Read my latest for GQ. Illustration by Alicia Tatone.
When I first heard the term “relationship anarchy,” I found it infuriatingly pretentious. “Simmer…the fuck…down!” I thought. Anarchy is a fine and dandy concept, but let’s be real: Very few of us are actually living as imposed-authority-is-no-good anarchists, even in Trumpland 2018. Those who do identify as anarchists are too often leftist bros who had their girlfriend iron an anarchist patch onto their denim vests. Yes, I said it. So when I heard about relationship anarchy, I assumed these dudes had gone to Burning Man, learned about polyamory, and begun identifying as relationship anarchists as another way to use supposed self-reliance, leftist politics, and feminism to excuse their commitment issues and desire for multiple girlfriends. As I learned more about relationship anarchy, I came to see that it has its perks, even if the label is a little bit over the top. So, what does it mean?
RA uses anarchist concepts to deny hierarchy within relationships and forgo imposed expectations. Relationship anarchists don’t apply different values to their relationships: A relationship that is sexual doesn’t take priority over a relationship that is platonic. For a relationship anarchist, an intimate friendship, a sexual partner, and a roommate may all have equal weight and importance.
Additionally, relationship anarchists take things as they come and have no set expectations, unlike monogamous relationships and even most polyamorous ones: In polyamorous partnerships, there’s still an assumption that if you’re in love and partnered with someone, when you wake up tomorrow, they’ll still be there and accountable for you. Relationship anarchists don’t have that, but they’re not devoid of commitment. They just believe that all parties involved have total freedom and flexibility in what that commitment looks like.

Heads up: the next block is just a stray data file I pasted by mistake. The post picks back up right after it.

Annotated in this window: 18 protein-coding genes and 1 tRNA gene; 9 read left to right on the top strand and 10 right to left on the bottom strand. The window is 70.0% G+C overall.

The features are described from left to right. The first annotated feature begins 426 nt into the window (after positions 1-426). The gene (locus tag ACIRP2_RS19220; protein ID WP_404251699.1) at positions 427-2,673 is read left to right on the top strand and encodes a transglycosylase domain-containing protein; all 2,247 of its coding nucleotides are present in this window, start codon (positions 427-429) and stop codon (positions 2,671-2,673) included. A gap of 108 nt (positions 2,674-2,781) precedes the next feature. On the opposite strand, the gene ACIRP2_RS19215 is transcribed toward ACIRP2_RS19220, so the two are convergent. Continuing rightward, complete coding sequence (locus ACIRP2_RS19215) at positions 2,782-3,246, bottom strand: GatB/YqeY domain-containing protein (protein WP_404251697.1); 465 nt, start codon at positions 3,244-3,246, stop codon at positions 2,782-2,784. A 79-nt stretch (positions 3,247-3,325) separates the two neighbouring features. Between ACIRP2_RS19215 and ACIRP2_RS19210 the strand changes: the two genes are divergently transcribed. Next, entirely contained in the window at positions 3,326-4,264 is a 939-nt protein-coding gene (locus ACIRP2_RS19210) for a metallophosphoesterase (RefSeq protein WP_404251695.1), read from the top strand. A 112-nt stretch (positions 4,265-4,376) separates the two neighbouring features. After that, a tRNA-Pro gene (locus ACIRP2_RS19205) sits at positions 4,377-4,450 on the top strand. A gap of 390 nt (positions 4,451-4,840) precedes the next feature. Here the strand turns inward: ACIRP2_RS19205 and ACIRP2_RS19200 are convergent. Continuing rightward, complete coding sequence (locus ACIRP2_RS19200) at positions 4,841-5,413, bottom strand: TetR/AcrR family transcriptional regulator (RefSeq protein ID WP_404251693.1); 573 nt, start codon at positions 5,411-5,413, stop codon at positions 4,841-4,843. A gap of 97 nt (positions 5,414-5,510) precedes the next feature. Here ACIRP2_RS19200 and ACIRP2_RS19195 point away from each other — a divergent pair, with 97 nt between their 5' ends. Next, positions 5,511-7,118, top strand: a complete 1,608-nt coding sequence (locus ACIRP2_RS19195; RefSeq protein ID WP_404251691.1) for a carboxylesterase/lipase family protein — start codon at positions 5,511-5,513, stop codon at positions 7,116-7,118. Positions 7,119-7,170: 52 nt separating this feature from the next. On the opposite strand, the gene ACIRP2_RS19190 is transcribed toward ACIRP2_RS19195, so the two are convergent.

Relationship anarchy is a label used by some polyamorous people, but not all relationship anarchists identify as polyamorists. “Hierarchical poly” is what most of us think of when we consider polyamory: In a hierarchical poly situation you have a primary partner, which is a relationship that may even appear monogamous to outsiders, but you also have secondary partners. “Solo poly,” in which all sexual partners are given equal standing, is probably the relationship format closest to relationship anarchy. However, relationship anarchy is not the same as solo polyamory, because RAs reject sex and romance as an inherent aspect of their partnerships (a solo poly person would probably not put their platonic roommate on the same pedestal as their sexual partners).
The term “relationship anarchy” was probably coined by Andie Nordgren, a Swedish activist who wrote the relationship anarchy manifesto in 2012. Nordgren explains that “love is abundant, and every relationship is unique.” Nordgren suggests that love is not a finite resource and asks you to “customize your commitments” and design your own relationship responsibilities based on desire rather than societal pressure. It sounds like it takes incredible trust, maturity, and a ton of work. But, then again, so do all successful relationships. I’m in a monogamous relationship, but I believe that we all have a lot to learn from the tenets of polyamory, from how polyamorists navigate jealousy to how they examine what binds you and your primary partner together beyond than sexual exclusivity (i.e. true love). And even if the name “relationship anarchist” makes your eyes to roll back into their sockets when you come across one on Tinder, you might be more of relationship anarchist than you think.